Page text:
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UK ice boffin: 'Arctic melt equivalent to 20 years of CO2'

Older, more stable ice melting as well

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A prominent British Arctic scientist and researcher says that the continued and accelerated melting of the polar sea-ice cap is not only a result of climate change, but is also a massive contributor to it.

To explain in an overly simplistic nutshell, sea ice is reflective, bouncing solar energy back into space. When it melts, the darker open sea absorbs more of that energy, increasing ocean temperatures.

How much more? According to Professor Peter Wadhams of the University of Cambridge's Polar Ocean Physics Group, that increased absorption has an effect that's "the equivalent of about 20 years of additional CO2 being added by man."

In an interview with the BBC, Wadhams said that in his opinion, the Arctic ice cap is "heading for oblivion."

If you've been following Arctic ice science for the last few years, Wadhams' name is likely to be a familiar one – he's been attacked by some observers and supported by others.

Interestingly, although both believers in and skeptics of anthropogenic global warming (AGW) often fault one another for CO2-industry connections or research-grant competition, Wadhams swings both ways. He cut his teeth working for the oil industry, and received support from BP from 1976 until 1992 for his research at Cambridge's Scott Polar Research Group (SPRI). On the other side of the equation, he has loudly tussled with the UK's Natural Environment Research Council (NERC) for grant support.

The August Arctic ice cap has had its ups and downs in the last 30-plus years, but the trendline is rather clear

But whatever you think of Wadhams' bona fides, he can't be faulted for the data and analysis provided by the US National Snow & Ice Data Center, with which he is not affiliated. According to NSIDC's latest report, issued Wednesday:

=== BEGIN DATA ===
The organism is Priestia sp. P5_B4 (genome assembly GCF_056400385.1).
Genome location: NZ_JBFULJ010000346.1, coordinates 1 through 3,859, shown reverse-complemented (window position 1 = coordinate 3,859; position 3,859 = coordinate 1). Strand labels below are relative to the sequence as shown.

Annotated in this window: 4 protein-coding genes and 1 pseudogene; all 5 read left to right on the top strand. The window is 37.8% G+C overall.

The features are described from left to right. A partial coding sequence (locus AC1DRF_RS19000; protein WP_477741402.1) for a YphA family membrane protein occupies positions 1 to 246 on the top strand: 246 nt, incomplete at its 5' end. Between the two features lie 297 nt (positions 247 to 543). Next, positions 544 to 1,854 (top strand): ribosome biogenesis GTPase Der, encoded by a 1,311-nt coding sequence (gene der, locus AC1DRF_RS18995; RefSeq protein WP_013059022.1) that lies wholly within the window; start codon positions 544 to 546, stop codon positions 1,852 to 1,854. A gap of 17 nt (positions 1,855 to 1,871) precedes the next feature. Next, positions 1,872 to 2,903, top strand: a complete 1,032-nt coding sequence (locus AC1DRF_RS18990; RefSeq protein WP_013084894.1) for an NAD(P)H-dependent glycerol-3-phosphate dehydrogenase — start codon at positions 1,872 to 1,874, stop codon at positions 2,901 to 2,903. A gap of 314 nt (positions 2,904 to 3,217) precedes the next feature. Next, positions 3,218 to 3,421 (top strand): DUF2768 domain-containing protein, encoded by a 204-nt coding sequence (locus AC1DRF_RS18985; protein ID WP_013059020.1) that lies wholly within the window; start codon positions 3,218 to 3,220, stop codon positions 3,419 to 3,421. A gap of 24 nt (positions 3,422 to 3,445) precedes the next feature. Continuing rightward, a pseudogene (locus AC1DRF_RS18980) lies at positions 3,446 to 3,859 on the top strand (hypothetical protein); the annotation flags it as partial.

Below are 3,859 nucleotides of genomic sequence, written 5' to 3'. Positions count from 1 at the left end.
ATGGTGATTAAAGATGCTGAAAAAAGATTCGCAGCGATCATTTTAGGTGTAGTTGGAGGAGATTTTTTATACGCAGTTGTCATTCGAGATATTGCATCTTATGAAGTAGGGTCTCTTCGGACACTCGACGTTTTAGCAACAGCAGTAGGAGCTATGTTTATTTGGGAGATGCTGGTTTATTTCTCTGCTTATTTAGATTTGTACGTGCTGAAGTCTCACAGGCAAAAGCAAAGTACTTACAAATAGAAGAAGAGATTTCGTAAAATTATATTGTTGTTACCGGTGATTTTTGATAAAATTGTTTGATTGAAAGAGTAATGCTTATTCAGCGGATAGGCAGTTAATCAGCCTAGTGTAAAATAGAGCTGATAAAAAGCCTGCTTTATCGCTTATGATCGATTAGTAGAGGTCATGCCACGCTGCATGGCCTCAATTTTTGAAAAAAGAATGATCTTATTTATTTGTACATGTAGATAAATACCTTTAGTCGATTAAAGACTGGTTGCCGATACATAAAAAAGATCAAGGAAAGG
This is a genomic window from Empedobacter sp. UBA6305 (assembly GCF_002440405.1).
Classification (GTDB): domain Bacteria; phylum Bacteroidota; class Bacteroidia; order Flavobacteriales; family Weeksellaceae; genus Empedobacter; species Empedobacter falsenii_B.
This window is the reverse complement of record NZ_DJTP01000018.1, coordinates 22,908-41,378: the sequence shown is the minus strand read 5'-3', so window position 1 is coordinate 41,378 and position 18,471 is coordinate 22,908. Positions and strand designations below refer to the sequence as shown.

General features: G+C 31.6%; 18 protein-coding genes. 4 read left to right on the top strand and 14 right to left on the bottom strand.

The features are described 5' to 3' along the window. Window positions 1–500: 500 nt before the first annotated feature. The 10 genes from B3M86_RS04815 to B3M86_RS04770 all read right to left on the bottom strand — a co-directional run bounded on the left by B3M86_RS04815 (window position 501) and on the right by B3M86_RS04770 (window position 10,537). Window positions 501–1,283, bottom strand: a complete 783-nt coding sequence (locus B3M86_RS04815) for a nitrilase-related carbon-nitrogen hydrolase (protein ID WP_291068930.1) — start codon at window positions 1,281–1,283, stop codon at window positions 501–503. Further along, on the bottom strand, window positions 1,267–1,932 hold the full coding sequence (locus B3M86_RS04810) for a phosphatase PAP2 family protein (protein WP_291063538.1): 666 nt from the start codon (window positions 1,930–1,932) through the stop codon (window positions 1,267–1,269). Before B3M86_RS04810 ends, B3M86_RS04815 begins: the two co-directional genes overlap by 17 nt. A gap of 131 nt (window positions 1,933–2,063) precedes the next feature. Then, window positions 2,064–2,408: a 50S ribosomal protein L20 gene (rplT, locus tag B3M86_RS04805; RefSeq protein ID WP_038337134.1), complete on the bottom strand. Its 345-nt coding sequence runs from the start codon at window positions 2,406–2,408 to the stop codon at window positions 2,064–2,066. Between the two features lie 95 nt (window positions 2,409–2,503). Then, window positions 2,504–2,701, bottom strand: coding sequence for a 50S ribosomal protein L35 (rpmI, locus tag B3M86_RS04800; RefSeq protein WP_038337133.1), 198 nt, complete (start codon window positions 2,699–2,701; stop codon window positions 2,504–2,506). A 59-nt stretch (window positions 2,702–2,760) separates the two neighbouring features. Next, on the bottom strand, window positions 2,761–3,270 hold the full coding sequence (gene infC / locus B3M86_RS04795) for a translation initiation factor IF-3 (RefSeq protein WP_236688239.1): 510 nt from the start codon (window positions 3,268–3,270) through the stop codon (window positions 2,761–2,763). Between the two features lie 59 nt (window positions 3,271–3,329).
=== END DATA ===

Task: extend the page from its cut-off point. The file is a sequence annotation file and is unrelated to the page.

Following the new record low recorded on August 26, Arctic sea ice extent continued to drop and is now below 4.00 million square kilometers (1.54 million square miles). Compared to September conditions in the 1980s and 1990s, this represents a 45% reduction in the area of the Arctic covered by sea ice. At least one more week likely remains in the melt season.

Of particlar interest in the NSIDC report is that multi-year ice – ice that has survived more than one year of the seasonal melt-refreeze cycle – is melting along with the Arctic cap's more-vulnerable first-year ice.

The last few summers, NSIDC reports, have seen increased losses in multi-year ice. "Between mid-March and the third week of August," the report concludes, "the total amount of multiyear ice within the Arctic Ocean declined by 33 per cent, and the oldest ice, ice older than five years, declined by 51 per cent."

As hardier multi-year ice melts, it's replaced in the winter by more-meltilicious first-year ice

The younger the ice, the thinner it tends to be; the thinner it tends to be, the more likely it is to melt during the Arctic summer. The less multi-year ice, the more the Arctic ice cap as a whole will tend to disappear in summer.

The smaller the Arctic sea-ice extent, the more solar energy will be absorbed by the ocean. And according to Wadhams, the greater the CO2 equivalent of global-warming potential.

In 1980, he told the BBC, summer Arctic ice covered about 2 per cent of the Earth's surface – that percentage has now been halved. "Over that 1 per cent of the Earth's surface you are replacing a bright surface which reflects nearly all of the radiation falling on it with a dark surface which absorbs nearly all," he said.

"The difference, the extra radiation that's absorbed is, from our calculations, the equivalent of about 20 years of additional CO2 being added by man," Wadhams concluded.

Of course, if you're an AGW skeptic, you doubt that CO2 caused by human activity has had a significant effect upon the Earth's global climate. But if you're an AGW believer, that's a sobering conclusion, indeed. ®

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